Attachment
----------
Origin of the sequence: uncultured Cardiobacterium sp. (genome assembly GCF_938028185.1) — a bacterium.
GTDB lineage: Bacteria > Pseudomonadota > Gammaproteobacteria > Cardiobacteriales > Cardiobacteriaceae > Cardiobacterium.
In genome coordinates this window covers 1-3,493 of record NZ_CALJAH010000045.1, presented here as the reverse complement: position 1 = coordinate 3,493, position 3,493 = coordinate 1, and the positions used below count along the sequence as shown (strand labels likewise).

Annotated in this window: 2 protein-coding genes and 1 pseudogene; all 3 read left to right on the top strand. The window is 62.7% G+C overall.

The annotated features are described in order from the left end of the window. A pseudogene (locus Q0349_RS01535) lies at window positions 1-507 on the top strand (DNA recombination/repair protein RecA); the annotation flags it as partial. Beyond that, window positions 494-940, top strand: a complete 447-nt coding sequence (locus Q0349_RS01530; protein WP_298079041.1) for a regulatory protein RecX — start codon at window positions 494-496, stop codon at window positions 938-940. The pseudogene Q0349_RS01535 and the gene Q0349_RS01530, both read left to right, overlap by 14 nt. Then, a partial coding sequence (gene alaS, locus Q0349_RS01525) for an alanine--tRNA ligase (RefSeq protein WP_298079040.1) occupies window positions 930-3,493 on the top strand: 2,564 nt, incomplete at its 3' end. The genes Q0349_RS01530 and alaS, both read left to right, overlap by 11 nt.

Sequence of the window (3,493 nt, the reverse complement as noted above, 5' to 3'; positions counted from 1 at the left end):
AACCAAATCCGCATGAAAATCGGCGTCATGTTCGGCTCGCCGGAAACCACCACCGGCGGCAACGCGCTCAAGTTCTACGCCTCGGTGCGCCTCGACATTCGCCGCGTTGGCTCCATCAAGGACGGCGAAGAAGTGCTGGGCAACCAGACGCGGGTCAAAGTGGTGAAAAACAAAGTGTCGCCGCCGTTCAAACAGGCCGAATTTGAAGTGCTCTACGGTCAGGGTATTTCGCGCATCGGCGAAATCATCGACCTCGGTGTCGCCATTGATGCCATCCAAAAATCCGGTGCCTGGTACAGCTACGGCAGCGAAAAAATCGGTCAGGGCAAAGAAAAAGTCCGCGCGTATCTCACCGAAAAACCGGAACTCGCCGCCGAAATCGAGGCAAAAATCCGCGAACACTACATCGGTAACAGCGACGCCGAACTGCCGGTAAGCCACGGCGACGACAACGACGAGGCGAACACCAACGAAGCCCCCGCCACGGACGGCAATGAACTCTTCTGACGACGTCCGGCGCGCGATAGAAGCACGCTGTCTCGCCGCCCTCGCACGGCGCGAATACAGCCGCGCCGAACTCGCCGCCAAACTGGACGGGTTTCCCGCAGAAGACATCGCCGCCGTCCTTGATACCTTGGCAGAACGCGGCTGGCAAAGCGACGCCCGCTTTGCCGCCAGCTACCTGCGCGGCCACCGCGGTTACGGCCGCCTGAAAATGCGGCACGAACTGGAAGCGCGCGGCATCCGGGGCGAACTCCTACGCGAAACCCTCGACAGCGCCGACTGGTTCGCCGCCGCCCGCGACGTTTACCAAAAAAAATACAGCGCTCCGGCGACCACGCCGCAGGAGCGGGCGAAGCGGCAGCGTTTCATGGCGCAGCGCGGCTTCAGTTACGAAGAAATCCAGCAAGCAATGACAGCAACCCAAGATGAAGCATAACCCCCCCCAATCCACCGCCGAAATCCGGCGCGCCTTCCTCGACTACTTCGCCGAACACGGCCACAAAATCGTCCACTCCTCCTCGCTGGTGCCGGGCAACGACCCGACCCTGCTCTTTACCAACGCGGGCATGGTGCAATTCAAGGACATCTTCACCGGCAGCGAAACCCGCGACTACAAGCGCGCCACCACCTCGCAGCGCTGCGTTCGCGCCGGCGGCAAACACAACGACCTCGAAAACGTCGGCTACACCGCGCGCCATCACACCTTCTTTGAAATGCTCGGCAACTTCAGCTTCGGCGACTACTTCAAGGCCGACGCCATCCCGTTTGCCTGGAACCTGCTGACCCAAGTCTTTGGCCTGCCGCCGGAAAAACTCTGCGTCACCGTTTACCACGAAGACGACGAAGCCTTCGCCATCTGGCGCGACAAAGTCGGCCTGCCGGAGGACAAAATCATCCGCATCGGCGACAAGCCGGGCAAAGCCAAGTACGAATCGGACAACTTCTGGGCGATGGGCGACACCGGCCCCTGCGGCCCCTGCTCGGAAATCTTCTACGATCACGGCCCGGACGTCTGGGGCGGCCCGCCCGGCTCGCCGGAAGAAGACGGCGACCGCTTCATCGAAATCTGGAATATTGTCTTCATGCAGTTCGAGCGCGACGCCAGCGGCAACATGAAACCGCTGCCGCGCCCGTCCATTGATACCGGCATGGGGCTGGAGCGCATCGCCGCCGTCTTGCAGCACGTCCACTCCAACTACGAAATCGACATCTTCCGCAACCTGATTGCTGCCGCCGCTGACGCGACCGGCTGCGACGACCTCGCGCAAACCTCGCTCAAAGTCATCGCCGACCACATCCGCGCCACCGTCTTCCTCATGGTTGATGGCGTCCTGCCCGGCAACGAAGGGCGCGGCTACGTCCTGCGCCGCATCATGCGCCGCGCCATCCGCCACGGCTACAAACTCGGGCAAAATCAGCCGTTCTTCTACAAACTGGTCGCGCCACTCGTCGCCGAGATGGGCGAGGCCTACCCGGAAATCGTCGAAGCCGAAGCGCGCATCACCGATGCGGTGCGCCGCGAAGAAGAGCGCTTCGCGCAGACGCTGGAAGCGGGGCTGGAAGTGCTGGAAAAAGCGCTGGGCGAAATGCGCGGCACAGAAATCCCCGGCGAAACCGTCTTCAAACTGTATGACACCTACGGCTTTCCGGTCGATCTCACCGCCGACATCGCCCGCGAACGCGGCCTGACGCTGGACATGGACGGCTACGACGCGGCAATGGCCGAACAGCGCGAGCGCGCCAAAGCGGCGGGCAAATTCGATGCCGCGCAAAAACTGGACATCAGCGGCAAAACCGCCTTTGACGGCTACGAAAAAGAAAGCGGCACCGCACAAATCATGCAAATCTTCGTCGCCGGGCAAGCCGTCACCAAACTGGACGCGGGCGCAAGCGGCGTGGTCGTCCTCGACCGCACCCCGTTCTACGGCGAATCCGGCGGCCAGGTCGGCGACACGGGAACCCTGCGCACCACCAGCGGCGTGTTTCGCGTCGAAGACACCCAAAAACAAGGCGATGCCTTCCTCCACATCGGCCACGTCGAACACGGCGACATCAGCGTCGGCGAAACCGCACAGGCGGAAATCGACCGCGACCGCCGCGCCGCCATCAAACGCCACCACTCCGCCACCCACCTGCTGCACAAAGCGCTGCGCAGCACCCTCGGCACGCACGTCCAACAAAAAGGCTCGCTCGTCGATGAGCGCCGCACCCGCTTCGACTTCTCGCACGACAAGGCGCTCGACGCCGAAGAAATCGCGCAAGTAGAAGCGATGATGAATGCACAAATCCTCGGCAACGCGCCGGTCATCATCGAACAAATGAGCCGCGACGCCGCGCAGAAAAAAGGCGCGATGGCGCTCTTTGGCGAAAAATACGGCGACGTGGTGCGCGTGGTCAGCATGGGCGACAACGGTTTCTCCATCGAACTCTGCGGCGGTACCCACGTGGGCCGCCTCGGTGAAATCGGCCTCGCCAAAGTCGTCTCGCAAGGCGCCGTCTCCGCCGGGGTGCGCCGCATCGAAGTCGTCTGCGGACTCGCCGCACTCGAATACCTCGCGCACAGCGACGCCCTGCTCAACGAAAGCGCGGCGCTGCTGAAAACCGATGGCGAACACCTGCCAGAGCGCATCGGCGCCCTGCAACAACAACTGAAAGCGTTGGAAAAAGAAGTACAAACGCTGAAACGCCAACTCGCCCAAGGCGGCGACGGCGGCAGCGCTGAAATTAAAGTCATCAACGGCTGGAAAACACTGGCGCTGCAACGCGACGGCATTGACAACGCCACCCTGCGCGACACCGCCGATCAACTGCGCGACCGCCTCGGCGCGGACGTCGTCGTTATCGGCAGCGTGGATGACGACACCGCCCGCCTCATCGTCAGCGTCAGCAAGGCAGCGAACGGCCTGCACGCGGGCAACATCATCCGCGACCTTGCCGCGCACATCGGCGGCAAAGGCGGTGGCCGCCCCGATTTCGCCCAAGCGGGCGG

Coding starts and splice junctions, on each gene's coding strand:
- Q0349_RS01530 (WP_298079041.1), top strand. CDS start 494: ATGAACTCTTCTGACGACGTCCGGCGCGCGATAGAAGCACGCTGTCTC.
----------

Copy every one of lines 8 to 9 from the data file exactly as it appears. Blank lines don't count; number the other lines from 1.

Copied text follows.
Coding starts and splice junctions, on each gene's coding strand:
- Q0349_RS01530 (WP_298079041.1), top strand. CDS start 494: ATGAACTCTTCTGACGACGTCCGGCGCGCGATAGAAGCACGCTGTCTC.